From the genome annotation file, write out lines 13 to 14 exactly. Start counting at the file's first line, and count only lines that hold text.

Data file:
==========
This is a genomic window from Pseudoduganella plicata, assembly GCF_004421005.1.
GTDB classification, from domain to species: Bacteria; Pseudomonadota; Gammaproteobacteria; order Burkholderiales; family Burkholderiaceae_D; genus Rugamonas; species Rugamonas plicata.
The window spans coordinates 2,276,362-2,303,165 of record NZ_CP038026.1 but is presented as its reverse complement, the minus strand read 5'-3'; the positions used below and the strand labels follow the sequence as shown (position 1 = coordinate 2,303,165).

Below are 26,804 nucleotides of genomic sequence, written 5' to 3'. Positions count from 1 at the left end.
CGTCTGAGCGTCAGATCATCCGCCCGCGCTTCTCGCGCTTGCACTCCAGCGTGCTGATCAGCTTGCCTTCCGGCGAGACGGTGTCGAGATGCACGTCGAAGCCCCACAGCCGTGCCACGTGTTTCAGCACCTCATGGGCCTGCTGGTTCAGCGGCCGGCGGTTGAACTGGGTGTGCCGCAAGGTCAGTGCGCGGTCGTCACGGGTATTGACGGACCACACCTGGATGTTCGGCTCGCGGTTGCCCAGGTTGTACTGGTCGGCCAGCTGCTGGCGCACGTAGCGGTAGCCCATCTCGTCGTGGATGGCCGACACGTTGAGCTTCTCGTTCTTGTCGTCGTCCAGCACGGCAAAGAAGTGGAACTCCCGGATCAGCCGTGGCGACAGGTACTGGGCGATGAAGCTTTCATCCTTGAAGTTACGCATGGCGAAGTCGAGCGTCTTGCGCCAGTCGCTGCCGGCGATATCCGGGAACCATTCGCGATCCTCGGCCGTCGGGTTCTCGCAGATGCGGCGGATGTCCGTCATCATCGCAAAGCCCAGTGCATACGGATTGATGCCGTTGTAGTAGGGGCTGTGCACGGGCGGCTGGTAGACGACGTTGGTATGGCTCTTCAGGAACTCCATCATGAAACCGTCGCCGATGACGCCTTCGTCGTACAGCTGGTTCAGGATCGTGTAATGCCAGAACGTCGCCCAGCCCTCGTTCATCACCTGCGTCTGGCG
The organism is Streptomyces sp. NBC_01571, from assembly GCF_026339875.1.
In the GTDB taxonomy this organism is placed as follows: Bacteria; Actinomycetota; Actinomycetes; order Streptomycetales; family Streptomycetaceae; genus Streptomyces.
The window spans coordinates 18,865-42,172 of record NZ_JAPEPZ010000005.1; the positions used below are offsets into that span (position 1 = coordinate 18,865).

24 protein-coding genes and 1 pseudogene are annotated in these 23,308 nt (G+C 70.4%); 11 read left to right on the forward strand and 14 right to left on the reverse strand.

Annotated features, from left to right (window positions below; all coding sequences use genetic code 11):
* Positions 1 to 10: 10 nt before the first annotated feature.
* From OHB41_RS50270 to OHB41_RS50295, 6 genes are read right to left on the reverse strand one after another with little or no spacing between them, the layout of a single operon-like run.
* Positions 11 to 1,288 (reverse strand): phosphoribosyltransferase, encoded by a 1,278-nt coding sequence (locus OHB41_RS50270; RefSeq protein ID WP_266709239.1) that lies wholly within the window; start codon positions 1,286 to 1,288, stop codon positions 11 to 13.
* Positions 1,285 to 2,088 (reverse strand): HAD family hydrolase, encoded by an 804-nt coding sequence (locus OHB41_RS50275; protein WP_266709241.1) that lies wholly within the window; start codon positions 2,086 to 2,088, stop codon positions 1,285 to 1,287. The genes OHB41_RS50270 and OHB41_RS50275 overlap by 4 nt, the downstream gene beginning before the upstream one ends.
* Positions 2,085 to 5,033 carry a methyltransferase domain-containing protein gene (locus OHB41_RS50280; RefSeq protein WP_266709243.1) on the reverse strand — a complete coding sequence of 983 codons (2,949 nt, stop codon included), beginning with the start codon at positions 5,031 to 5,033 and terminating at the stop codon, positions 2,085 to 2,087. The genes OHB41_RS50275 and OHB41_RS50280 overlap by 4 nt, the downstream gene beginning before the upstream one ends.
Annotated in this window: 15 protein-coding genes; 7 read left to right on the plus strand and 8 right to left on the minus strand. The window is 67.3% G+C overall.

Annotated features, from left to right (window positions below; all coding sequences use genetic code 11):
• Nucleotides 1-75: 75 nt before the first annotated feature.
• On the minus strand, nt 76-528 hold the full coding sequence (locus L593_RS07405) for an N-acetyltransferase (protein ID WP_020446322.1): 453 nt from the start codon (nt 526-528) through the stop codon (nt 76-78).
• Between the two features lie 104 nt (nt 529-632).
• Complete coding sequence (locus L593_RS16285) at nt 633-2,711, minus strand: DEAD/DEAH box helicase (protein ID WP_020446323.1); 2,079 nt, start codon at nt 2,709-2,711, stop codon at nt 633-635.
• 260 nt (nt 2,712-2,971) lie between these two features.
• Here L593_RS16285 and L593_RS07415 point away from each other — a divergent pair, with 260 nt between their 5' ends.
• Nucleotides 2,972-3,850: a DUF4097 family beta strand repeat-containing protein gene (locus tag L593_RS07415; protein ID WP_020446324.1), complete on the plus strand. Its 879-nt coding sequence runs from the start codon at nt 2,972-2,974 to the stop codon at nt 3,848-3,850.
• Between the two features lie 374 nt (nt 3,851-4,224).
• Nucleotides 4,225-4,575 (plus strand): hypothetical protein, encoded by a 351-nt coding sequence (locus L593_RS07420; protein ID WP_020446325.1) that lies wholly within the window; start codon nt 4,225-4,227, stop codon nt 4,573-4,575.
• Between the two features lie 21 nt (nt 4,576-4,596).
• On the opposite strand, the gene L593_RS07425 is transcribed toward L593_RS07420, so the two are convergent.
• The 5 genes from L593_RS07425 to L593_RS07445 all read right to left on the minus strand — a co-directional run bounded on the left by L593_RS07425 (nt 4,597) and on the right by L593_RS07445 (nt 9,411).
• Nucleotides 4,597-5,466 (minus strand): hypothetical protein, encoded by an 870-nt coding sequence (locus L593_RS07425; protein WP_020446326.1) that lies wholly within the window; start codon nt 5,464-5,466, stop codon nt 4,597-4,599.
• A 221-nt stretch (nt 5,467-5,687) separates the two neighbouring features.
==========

* Positions 11 to 1,288 (reverse strand): phosphoribosyltransferase, encoded by a 1,278-nt coding sequence (locus OHB41_RS50270; RefSeq protein ID WP_266709239.1) that lies wholly within the window; start codon positions 1,286 to 1,288, stop codon positions 11 to 13.
* Positions 1,285 to 2,088 (reverse strand): HAD family hydrolase, encoded by an 804-nt coding sequence (locus OHB41_RS50275; protein WP_266709241.1) that lies wholly within the window; start codon positions 2,086 to 2,088, stop codon positions 1,285 to 1,287. The genes OHB41_RS50270 and OHB41_RS50275 overlap by 4 nt, the downstream gene beginning before the upstream one ends.